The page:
“Or it seems that the government has decided that it is a better thinker than the common man.”

“Generally it is the voice of the majority that keeps the logical common sense, not the few who are in power.”

“What kind of a mess have they gotten themselves into?”

“Is this what we worked so hard for?”

Of course, I could be wrong. They may be watching and doing a jig and saying that this is exactly what they had in mind when they drafted the constitution.

But I don’t think it is very likely.

I’ve thought a lot about it and it seems to boil down to some simple but disastrous pitfalls.

One would be that we’ve reversed the accountability direction on the responsibility to choose.

It seems that I want to choose for you. I know what is best and you just need to agree with me. I just don’t want to have to make a definite decision and choose for myself. No matter what, I want a way out if I don’t like how things go.

That sounds like a pretty tempting plan at first glance. I don’t have to really choose for myself because I can blame anything that doesn’t go my way on you and then make you pay for it through a lawsuit. Who knew that pain and suffering was really worth millions and millions of dollars? The best part is that I get to stand up and tell you how all of us must do things my way, and if you don’t see how this is the best way, then you really are stupid.

Sounds like a first grader’s dream.

Unfortunately, we don’t get to stay in first grade past the age of six. We are expected to learn and progress and grow and become an adult.

How are we doing? It seems that there are an awful lot of playground skirmishes and bullying going on among those who are 30, 40, 50, and so on.

The truth is that we have to understand just how important it is to choose. To choose for ourselves.

I am responsible for the choices I make. You are responsible for the choices you make.

Now, how do we somehow manage to live together, knowing that we have made different choices?

It is interesting to read and listen to debates and arguments over exactly this question. Each side has their “talking points” that seem to come up in each conversation; you can almost say out loud what they are going to say before they say it. It seems to be the same argument each time. I guess the way you tell if someone won was if they were the last to repeat their slogans or spoke more loudly over the other person.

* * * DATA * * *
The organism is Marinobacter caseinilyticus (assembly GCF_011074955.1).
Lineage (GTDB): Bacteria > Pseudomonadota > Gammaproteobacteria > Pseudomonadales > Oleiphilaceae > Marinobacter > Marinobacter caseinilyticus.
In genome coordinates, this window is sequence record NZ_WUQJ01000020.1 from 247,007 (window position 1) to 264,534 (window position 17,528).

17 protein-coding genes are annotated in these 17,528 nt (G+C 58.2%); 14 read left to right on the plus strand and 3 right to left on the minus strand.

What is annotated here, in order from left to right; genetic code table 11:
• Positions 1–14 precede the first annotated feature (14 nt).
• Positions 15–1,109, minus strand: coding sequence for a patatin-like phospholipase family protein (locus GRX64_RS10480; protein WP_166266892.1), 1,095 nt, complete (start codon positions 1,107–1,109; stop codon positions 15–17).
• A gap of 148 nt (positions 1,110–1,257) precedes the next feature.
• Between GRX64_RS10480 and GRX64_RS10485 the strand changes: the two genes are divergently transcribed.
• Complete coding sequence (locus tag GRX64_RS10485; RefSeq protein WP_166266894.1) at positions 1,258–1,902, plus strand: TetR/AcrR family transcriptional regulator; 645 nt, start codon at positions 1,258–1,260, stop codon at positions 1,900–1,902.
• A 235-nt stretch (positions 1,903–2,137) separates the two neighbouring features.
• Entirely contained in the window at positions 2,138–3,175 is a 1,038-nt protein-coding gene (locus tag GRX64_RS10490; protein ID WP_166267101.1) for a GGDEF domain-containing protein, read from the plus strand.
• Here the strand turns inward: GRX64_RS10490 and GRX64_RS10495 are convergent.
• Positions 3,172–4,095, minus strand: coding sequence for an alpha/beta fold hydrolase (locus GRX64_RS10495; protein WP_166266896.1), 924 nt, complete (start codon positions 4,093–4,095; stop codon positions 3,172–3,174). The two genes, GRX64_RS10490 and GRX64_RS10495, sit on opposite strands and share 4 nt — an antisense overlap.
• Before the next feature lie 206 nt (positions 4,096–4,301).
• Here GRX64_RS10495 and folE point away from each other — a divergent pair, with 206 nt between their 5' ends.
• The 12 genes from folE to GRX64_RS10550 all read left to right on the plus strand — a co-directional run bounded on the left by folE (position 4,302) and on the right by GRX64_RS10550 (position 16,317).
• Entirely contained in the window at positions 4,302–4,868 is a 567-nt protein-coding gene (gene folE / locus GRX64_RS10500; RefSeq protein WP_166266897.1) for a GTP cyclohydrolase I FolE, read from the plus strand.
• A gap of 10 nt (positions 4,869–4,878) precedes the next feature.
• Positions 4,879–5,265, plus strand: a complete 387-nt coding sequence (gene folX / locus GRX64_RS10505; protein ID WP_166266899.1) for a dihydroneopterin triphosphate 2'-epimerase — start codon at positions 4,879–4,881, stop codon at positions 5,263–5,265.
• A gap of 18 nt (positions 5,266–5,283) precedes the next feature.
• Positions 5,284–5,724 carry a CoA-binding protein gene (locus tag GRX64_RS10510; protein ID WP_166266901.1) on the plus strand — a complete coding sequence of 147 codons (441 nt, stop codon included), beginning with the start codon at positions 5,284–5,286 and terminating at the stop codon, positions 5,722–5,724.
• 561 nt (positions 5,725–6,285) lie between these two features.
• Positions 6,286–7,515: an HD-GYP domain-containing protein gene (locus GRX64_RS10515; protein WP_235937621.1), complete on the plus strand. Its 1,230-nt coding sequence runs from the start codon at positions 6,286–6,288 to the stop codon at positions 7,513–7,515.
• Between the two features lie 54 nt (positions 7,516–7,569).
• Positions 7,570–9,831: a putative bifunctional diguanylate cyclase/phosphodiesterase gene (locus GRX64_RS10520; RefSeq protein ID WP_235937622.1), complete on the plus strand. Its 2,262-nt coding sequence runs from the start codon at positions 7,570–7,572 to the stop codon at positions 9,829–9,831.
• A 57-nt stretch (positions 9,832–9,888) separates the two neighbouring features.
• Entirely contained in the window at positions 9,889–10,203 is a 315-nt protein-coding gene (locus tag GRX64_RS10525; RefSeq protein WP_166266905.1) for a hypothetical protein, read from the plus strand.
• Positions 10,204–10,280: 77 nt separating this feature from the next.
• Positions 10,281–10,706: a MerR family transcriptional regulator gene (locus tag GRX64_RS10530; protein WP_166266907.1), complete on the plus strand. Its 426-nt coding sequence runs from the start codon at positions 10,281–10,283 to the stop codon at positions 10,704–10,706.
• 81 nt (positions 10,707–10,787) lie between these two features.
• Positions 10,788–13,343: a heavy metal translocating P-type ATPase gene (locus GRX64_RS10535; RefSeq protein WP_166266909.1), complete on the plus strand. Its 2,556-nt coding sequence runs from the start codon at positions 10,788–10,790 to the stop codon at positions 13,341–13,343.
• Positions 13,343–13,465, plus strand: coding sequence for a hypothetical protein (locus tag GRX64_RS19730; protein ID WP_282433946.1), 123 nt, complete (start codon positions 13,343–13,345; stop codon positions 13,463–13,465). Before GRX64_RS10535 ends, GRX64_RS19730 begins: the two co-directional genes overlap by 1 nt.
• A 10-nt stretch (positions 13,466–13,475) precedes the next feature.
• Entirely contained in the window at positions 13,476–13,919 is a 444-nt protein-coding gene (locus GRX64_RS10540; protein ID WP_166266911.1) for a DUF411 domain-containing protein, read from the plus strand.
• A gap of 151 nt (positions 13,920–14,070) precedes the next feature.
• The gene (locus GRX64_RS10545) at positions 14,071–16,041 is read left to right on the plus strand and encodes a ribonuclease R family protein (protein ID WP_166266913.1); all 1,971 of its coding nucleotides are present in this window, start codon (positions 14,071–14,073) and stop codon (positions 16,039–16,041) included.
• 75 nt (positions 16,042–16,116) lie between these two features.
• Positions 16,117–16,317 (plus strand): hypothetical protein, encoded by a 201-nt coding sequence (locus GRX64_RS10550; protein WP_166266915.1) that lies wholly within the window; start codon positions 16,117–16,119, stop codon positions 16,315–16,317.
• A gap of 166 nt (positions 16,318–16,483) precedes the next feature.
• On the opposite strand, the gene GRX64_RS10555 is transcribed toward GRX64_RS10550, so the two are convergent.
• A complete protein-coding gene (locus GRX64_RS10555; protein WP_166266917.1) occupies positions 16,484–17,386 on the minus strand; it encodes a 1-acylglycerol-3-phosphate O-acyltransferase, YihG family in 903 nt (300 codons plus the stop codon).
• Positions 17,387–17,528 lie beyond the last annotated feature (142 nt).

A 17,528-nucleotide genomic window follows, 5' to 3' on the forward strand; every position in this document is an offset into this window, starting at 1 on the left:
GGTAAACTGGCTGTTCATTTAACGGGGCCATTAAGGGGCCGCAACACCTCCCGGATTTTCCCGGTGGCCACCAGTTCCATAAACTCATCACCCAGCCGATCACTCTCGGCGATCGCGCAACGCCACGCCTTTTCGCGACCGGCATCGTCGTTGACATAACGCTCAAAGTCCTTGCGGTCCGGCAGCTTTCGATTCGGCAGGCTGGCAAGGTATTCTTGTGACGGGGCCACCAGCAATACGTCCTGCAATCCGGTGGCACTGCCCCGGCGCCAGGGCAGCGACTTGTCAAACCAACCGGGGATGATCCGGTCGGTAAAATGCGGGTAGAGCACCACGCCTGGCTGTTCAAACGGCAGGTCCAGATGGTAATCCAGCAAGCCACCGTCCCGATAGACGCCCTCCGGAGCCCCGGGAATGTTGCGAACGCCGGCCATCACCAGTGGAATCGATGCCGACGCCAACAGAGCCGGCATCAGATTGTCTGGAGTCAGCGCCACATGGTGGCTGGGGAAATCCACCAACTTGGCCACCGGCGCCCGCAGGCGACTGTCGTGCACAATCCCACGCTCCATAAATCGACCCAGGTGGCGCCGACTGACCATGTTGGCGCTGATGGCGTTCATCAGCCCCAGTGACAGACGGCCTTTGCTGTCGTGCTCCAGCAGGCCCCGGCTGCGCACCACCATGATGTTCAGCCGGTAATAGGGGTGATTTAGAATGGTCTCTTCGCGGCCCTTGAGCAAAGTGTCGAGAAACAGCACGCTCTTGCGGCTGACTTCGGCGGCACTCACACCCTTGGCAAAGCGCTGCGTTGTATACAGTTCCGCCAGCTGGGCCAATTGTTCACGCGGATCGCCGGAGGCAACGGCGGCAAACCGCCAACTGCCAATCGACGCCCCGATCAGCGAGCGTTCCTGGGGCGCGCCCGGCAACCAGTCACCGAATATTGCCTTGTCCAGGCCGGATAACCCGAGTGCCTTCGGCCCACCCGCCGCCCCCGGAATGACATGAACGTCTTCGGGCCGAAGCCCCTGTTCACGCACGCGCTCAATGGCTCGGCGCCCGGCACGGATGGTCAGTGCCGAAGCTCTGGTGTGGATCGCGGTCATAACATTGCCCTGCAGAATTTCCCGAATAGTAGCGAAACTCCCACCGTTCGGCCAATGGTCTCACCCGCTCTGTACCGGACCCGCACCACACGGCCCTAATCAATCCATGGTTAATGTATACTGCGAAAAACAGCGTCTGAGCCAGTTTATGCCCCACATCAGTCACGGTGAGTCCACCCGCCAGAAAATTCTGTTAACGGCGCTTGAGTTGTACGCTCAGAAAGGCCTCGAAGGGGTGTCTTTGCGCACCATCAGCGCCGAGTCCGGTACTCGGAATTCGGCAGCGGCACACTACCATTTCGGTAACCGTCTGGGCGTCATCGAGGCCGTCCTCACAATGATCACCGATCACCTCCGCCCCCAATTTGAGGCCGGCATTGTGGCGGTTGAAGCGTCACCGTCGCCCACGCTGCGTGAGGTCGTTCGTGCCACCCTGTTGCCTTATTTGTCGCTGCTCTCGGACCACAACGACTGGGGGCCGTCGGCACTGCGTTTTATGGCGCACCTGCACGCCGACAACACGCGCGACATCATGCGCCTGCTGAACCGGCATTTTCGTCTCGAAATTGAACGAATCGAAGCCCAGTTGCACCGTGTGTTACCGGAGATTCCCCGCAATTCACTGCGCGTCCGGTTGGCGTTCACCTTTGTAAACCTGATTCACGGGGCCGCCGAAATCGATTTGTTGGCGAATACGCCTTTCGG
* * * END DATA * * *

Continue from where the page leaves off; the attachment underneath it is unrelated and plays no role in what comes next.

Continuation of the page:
Why is there no movement in the conversation toward a solution?

Is it because we refuse to listen?

I think so.

Is it also because we are trying to use reason and logic to somehow mathematically score more points and win the fight?

Yet some of the things that we are fighting the most about don’t seem to be based in logistics and figures. They are based in feelings and beliefs.

We are trying to change each other’s minds, while we are actually talking about matters of the heart.

The court suit being fought right now over the issue of same-sex marriage is a pretty good example. I’ve read the arguments and statistics on both sides. Each proponent has done a lot of research and has made it very academic, proving how their view is correct.

But for me it is very simple: I believe that God has told us through His prophets that marriage is the most amazing and wonderful gift and is to be between a man and a woman. I know that my marriage has brought me more joy and happiness and self-esteem and friendship and security and hope and on and on and on, than anything else I have done in my life. I don’t really need to go any further than that. I know in my heart and my soul that this is right.

There really isn’t a logical argument that is ever going to change what I know deep within.

Obviously there are good people who believe that same-sex marriage is right.

So, what do we do?

Well, I don’t think that we spew anger filled venom at each other in words and actions. I don’t think we treat each other like vermin and say that I won’t hire you or work with you or let you live near me. I don’t really think protesting or parading around and shoving one lifestyle in another’s face will help.

Popular or not, my view is not going to change. Not because I am stubborn or mad or vindictive. It’s because I am at peace with it. I see it as truth. Truth is truth.

There are many truths.

I also see as truth that extra marital affairs are wrong. I see as truth that creating a child out of wedlock is wrong. I see as truth that a date does NOT consist of sexual intercourse.

There was a time that the majority also saw these as truths. Yet society now fully accepts that each of the above is not only acceptable, it is understandable and just a part of being an adult.

How did we get growing up so wrong?

Perhaps now it is a little easier to see why I am so deeply concerned that, yet again, another huge chunk is being taken out of the moral granite that made our nation the world’s leader.